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In this empowering deconstruction of the so-called American Dream, a twelve-year-old Japanese American girl grapples with, and ultimately rises above, the racism and trials of middle school she experiences while chasing her dreams.
As the daughter of immigrants who came to America for a better life, Annie Inoue was raised to dream big. And at the start of seventh grade, she’s channeling that irrepressible hope into becoming the lead in her school play.
So when Annie lands an impressive role in the production of The King and I, she’s thrilled . . . until she starts to hear grumbles from her mostly white classmates that she only got the part because it’s an Asian play with Asian characters. Is this all people see when they see her? Is this the only kind of success they’ll let her have—one that they can tear down or use race to belittle?
Disheartened but determined, Annie channels her hurt into a new dream: showing everyone what she’s made of.
Waka T. Brown, author of While I Was Away, delivers an uplifting coming-of-age story about a Japanese American girl’s fight to make space for herself in a world that claims to celebrate everyone’s differences but doesn’t always follow through.
Waka T. Brown was the first American born in her family. She is a Stanford graduate with a master’s degree in secondary education. She’s currently an instructor at the Stanford Program on International and Cross-Cultural Education (SPICE), authoring curriculum on several international topics and winning the Association for Asian Studies’ national Franklin Buchanan Prize. She’s also been awarded the US–Japan Foundation and EngageAsia’s national 2019 Elgin Heinz Outstanding Teacher award for her groundbreaking endeavors in teaching about US-Japan relations to high school students in Japan and promoting cultural exchange awareness. She lives with her family in Portland, Oregon.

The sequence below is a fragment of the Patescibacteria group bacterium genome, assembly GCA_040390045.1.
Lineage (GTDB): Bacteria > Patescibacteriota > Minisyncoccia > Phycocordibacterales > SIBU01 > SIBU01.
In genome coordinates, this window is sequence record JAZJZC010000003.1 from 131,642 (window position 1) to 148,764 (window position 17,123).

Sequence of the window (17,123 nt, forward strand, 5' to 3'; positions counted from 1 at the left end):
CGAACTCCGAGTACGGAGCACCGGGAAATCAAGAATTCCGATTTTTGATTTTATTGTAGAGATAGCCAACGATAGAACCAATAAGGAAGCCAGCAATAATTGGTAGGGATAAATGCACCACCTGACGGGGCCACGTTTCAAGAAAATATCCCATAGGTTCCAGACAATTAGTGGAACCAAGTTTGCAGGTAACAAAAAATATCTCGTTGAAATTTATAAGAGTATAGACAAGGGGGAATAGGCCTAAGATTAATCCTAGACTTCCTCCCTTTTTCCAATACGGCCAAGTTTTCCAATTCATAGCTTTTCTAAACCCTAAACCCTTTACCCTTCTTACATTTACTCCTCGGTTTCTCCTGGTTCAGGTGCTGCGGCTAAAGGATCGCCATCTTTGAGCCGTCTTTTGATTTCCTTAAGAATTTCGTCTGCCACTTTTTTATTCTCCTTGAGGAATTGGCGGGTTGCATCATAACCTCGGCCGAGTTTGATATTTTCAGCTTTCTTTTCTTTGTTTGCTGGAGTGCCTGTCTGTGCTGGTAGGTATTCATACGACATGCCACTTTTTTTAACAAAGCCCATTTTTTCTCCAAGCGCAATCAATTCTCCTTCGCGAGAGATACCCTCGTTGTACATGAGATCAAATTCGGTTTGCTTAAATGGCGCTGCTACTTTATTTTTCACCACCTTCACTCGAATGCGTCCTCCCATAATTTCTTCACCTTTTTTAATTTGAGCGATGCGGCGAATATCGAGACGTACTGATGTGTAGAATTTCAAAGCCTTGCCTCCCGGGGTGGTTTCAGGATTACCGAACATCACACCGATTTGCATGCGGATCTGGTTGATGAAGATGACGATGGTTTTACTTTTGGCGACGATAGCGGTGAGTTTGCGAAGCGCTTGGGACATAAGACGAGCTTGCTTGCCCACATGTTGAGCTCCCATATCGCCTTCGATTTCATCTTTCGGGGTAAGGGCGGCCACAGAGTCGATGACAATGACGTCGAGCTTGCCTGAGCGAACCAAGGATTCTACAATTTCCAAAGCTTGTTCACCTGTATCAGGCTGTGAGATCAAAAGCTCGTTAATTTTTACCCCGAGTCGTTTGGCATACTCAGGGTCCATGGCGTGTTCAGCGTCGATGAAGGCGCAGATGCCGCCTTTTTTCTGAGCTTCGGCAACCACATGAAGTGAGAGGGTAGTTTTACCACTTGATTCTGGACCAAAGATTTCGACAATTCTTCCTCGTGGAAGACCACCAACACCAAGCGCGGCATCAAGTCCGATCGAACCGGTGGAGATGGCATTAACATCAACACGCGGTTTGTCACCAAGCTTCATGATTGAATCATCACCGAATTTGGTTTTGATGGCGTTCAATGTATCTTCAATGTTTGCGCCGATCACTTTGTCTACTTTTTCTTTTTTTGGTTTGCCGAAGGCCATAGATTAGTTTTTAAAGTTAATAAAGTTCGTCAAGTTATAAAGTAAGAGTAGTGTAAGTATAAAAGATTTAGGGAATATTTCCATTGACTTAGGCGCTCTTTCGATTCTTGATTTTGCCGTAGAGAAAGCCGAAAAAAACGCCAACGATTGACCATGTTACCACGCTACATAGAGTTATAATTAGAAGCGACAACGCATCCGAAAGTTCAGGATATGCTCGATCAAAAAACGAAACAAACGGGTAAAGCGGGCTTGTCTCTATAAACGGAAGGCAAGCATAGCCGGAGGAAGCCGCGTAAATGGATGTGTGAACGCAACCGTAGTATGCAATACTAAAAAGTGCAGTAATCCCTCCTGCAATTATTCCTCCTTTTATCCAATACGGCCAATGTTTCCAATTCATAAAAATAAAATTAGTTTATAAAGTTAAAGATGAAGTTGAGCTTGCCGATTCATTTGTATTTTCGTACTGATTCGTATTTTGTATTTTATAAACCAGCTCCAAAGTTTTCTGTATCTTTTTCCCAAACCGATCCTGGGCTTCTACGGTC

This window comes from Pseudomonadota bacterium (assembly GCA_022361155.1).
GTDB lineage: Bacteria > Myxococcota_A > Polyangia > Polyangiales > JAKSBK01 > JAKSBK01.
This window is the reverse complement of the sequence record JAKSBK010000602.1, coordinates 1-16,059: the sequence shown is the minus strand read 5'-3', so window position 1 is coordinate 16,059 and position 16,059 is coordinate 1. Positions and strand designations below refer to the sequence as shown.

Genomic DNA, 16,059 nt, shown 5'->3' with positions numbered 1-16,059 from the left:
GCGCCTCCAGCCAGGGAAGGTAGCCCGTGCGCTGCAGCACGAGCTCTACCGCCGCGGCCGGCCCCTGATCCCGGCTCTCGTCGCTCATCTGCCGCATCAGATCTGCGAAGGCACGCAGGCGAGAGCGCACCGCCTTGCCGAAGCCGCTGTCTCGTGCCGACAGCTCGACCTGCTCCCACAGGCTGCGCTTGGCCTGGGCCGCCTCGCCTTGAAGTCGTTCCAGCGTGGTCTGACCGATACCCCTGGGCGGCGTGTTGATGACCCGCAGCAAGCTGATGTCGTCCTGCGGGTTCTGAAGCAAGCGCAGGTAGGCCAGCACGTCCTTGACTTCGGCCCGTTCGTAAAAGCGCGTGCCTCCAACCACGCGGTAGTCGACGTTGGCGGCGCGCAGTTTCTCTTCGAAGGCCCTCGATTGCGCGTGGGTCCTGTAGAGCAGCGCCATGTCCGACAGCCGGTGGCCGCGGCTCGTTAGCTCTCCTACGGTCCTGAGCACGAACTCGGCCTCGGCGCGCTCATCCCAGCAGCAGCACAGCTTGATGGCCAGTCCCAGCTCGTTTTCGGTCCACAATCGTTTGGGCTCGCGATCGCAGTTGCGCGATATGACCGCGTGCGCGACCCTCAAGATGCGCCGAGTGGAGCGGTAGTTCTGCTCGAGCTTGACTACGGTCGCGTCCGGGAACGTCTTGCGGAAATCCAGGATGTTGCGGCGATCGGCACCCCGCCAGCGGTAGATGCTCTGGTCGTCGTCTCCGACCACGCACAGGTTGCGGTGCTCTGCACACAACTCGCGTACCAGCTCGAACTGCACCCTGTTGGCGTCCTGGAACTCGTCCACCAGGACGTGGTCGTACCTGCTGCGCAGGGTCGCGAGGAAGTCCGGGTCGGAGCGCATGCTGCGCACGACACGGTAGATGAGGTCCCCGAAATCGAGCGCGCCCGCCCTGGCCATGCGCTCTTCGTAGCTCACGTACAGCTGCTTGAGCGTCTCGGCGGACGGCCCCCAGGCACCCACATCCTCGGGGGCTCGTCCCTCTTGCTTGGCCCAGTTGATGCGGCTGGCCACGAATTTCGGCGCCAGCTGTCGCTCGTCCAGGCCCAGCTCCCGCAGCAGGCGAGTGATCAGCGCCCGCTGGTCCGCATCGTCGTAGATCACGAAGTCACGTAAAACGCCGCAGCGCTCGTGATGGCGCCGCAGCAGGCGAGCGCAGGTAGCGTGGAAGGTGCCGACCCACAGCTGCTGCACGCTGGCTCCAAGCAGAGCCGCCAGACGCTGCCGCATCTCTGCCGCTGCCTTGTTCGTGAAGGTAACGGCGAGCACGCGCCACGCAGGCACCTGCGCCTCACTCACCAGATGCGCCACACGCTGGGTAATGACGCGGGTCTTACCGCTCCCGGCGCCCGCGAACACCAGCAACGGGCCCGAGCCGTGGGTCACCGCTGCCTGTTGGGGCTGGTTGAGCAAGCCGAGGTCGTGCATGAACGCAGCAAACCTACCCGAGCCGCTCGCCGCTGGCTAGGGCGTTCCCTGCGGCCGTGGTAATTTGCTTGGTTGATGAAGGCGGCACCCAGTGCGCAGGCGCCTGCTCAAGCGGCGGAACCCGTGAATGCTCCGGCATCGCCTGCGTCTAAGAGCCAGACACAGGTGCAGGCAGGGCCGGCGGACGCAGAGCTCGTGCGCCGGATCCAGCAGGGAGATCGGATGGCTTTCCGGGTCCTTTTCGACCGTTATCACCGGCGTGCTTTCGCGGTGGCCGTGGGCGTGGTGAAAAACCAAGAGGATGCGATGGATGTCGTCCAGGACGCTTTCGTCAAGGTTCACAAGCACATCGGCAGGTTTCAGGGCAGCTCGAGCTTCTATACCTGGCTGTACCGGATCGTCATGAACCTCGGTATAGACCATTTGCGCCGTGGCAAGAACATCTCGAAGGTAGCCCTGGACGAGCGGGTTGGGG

"This is a captivating coming-of-age story of determination. Brown eloquently addresses the history of Asian immigration, microaggressions, the model minority myth, stereotyping, and the impact of the lack of representation. An eye-opening, inspiring story of growing up, facing obstacles, and chasing your dreams anyway." — Kirkus Reviews (starred review)
"Brown sensitively portrays Annie's shift from a girl who readily makes adaptations to fit in with the majority culture to a person who is fully aware of racial prejudice yet dreams of a bright future. This thought-provoking historical novel highlights issues faced by many Asian Americans, past and present." — Booklist (starred review)
"Brown paints a realistic picture of one Japanese American child’s experiences growing up in a mostly white town. Annie’s arc is an uplifting one as she traverses the highs and lows of friendship, middle school, and family expectations to fulfill her dreams, despite the bigoted thinking of people around her." — Publishers Weekly
"Annie's voice is so sweet, charming, and absorbingly addictive. I was mesmerized by her story, her troubles, and all of her dreams. I wish the book had never ended, but I know that she'll stick with me long after the last pages." — Van Hoang, author of Girl Giant and the Monkey King
"In this ultimately uplifting story, Brown describes the painful racism the Inoue family faces and their differing experiences of living in the United States." — Horn Book Magazine